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Composition of physiologically important fatty acids in great tits differs between urban and rural populations on a seasonal basis

Andersson, Martin N LU ; Wang, Hong-Lei LU ; Nord, Andreas LU ; Salmon, Pablo LU and Isaksson, Caroline LU (2015) In Frontiers in Ecology and Evolution 3(93). p.1-13
Abstract
Fatty acids (FA) have crucial functions in animals, affecting e.g. inflammatory responses, thermoregulation, and cell membrane fluidity. Diet and ambient temperature affect animals’ FA composition, which, in turn, may influence these physiological processes. Great tit (Parus major) −common in both urban and rural habitats− are mainly granivorous during winter and insectivorous during summer. These diets show pronounced differences in FA composition. Such variation has context-dependent effects on physiology, because the thermal environment, food availability, and levels of pro-inflammatory environmental stressors differ between urban and rural areas. Thus, we investigated how great tit plasma FA composition varied between urban and rural... (More)
Fatty acids (FA) have crucial functions in animals, affecting e.g. inflammatory responses, thermoregulation, and cell membrane fluidity. Diet and ambient temperature affect animals’ FA composition, which, in turn, may influence these physiological processes. Great tit (Parus major) −common in both urban and rural habitats− are mainly granivorous during winter and insectivorous during summer. These diets show pronounced differences in FA composition. Such variation has context-dependent effects on physiology, because the thermal environment, food availability, and levels of pro-inflammatory environmental stressors differ between urban and rural areas. Thus, we investigated how great tit plasma FA composition varied between urban and rural habitats and across seasons. Eight FAs differed between urban and rural birds. Among these, arachidonic acid (omega (ω)-6 polyunsaturated FA) with thermoregulatory and pro-inflammatory properties was more abundant in urban than rural birds in winter, whereas ω-3 FAs with anti-inflammatory properties were more abundant in rural birds. The difference in pro- and anti-inflammatory FAs suggest that the negative health effects that urban birds suffer from being exposed to higher levels of pollutants might be enhanced by an elevated inflammatory response. Eight FAs differed between winter and summer birds. This variation reflected the diet change: FAs common in seeds, e.g. oleic- and linoleic acid, were present in higher amounts in winter birds, whereas ω-3 polyunsaturated FAs that are common in caterpillars were more abundant in summer birds. Overall, a larger seasonal variation was seen among the urban birds. This study is the first to reveal a difference in FA composition between urban and rural populations for all animals studied to date. Future experiments should unravel the physiological implications of this variation, and ultimately, link its effects to fitness of animals with different physiological and dietary requirements in urban and rural environments. (Less)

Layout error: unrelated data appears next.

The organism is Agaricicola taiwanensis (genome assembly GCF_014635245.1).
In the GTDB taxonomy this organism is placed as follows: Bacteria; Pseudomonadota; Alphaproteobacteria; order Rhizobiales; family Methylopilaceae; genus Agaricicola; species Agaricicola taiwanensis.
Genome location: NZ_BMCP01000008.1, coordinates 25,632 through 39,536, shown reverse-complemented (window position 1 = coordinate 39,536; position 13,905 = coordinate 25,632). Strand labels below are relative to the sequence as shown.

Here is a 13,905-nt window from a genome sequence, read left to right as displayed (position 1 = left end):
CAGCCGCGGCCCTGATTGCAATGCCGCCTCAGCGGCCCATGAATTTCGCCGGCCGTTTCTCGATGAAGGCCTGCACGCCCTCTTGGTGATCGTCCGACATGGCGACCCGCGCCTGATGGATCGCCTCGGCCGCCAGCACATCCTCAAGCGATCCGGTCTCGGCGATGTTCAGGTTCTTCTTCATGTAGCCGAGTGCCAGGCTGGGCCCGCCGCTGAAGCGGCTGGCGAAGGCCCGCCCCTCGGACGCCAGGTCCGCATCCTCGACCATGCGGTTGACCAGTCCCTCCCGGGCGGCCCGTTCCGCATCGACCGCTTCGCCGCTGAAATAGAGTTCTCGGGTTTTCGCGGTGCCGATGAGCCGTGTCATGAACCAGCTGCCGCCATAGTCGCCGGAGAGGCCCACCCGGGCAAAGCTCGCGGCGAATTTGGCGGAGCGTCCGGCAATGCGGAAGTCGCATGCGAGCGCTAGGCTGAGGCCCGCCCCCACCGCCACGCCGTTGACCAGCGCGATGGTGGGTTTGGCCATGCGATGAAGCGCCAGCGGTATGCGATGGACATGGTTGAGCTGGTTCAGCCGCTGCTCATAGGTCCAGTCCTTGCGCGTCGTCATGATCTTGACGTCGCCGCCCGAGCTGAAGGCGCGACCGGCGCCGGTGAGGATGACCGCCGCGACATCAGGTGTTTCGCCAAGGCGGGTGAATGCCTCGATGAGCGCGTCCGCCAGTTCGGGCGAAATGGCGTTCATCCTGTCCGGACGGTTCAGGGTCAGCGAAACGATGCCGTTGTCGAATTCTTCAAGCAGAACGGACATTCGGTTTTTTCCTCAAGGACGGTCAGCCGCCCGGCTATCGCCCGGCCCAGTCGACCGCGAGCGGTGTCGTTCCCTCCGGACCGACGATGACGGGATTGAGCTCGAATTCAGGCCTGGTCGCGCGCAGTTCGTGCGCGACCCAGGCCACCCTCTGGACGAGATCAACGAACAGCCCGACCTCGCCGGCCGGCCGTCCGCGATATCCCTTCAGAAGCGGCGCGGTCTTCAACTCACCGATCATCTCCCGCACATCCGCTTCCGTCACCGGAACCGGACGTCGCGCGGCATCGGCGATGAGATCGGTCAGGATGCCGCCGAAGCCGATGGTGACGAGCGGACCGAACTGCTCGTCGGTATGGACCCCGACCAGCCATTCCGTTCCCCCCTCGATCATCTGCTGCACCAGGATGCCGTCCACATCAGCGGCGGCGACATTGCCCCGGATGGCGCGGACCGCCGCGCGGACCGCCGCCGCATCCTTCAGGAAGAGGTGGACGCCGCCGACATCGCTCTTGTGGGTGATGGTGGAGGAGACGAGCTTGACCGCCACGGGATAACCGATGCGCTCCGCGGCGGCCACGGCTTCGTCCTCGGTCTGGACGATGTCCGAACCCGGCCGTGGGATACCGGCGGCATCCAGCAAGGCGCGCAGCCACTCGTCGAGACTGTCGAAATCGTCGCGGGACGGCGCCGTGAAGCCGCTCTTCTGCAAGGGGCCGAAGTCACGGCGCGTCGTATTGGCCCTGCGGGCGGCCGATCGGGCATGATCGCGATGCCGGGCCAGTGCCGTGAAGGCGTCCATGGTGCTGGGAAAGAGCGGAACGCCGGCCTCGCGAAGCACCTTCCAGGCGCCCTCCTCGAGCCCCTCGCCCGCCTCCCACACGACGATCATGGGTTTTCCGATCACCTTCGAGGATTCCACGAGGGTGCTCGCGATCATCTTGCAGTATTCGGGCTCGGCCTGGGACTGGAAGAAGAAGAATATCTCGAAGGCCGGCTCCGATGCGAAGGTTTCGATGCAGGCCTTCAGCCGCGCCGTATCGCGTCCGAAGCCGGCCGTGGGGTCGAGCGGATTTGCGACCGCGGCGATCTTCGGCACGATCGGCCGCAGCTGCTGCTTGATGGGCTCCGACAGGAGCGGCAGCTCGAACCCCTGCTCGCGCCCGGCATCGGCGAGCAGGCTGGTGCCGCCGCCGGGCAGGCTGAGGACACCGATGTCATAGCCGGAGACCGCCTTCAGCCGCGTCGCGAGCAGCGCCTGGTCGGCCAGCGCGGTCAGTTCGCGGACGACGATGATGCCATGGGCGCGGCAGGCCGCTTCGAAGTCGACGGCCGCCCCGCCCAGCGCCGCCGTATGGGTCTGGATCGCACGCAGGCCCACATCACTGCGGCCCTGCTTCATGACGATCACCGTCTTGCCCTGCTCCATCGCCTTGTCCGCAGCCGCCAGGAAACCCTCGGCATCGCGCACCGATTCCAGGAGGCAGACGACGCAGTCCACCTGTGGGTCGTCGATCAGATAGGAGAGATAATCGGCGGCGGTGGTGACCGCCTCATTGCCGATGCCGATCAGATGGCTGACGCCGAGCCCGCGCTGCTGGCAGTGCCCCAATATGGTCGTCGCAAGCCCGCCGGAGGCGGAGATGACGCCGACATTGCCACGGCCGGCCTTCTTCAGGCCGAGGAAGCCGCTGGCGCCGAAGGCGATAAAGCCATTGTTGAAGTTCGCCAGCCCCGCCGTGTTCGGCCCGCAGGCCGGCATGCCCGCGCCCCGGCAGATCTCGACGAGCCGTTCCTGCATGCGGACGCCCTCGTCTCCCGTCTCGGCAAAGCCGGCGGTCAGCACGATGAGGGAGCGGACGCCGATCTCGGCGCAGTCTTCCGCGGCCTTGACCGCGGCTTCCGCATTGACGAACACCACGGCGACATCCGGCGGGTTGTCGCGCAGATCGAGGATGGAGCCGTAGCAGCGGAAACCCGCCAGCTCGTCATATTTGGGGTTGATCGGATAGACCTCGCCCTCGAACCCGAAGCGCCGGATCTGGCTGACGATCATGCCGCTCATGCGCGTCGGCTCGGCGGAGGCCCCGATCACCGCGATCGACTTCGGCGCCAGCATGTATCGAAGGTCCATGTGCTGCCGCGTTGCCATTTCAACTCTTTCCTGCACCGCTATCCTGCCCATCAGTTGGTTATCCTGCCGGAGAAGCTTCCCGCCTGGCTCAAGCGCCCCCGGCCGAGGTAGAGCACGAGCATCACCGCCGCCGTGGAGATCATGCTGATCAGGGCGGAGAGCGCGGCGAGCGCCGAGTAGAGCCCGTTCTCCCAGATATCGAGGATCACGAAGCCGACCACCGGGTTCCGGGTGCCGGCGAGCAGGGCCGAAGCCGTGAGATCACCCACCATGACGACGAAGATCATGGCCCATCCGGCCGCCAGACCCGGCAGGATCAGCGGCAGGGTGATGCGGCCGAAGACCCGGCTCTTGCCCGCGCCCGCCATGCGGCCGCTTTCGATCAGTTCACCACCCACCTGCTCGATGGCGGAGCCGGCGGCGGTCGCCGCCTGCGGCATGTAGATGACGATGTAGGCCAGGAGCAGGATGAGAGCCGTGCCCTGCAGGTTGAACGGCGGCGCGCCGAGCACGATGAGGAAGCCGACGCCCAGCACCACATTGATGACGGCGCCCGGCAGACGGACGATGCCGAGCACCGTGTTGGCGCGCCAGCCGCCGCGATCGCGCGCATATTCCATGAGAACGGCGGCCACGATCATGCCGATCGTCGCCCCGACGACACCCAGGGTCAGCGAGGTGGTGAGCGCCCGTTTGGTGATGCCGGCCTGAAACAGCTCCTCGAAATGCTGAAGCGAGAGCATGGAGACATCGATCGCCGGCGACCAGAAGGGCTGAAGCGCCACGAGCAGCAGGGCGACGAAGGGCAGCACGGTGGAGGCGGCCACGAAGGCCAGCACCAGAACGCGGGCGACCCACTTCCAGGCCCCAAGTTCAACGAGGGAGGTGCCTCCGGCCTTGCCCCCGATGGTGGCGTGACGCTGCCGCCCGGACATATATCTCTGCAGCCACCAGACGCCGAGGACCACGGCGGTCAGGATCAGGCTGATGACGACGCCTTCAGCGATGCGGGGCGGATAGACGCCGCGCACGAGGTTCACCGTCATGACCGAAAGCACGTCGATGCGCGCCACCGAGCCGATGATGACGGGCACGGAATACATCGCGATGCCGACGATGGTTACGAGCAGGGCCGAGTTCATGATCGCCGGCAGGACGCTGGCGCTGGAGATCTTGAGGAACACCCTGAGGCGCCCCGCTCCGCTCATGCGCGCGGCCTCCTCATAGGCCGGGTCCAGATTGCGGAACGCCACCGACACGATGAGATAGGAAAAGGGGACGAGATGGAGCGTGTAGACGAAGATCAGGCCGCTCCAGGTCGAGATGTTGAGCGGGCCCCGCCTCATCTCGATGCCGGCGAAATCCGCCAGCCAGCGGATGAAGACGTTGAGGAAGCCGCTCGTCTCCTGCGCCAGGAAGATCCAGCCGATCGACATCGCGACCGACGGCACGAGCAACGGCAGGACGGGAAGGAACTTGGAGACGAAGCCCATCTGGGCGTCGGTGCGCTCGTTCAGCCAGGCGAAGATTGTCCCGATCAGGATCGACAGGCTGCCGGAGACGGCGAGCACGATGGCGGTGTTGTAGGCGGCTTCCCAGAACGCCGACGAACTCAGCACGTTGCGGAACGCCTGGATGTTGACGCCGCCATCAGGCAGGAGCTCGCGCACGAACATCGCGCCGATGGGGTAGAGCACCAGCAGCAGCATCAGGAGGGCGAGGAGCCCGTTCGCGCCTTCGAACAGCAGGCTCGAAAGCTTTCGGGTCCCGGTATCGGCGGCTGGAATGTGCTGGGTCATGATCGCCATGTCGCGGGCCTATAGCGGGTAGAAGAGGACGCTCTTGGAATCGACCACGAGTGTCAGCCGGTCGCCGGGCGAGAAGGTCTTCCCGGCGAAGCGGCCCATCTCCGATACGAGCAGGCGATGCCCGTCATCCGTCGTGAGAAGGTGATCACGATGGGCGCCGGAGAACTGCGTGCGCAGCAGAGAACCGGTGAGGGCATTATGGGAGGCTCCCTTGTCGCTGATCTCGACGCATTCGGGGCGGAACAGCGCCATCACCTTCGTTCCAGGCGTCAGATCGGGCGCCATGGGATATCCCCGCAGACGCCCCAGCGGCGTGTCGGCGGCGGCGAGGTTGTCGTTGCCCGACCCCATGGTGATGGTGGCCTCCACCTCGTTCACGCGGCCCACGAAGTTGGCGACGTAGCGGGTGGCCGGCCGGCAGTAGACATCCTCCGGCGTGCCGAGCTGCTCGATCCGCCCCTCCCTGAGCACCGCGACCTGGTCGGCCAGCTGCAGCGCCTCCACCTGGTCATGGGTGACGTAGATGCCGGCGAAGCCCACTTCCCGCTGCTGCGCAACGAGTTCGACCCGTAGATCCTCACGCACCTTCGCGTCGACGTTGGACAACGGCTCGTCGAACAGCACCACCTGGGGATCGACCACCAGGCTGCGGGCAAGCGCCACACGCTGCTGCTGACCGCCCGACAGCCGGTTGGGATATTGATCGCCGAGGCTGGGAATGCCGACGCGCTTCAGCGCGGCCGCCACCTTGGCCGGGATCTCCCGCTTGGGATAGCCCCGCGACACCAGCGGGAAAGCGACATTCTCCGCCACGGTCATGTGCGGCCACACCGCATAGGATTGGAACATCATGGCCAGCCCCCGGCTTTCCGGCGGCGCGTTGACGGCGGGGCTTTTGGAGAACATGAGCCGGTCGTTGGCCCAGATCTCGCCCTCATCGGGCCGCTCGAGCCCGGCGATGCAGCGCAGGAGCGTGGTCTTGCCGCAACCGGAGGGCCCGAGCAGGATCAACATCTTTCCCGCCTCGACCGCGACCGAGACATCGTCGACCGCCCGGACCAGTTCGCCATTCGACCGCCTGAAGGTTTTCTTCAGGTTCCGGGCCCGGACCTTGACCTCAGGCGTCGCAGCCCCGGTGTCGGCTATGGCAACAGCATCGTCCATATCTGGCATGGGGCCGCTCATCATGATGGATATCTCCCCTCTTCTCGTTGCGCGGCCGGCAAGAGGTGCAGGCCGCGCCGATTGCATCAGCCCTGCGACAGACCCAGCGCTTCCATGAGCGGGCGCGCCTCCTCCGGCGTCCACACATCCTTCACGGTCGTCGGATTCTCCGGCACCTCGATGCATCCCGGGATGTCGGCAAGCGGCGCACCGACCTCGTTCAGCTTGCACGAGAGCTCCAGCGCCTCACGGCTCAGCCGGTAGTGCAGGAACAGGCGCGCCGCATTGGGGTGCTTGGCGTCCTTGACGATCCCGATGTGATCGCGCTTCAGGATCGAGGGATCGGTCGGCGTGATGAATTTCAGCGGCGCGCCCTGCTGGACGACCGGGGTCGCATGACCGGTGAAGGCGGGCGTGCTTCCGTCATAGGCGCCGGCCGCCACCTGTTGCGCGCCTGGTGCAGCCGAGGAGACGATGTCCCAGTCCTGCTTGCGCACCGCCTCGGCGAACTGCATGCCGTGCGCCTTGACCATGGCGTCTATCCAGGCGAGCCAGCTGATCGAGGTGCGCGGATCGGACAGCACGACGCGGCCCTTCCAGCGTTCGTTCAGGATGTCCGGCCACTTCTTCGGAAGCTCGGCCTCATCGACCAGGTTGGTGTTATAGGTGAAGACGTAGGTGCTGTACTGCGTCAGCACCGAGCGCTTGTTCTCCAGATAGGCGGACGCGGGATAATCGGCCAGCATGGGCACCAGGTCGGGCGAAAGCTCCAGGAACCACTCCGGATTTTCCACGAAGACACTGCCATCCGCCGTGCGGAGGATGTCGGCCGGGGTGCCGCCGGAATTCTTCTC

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author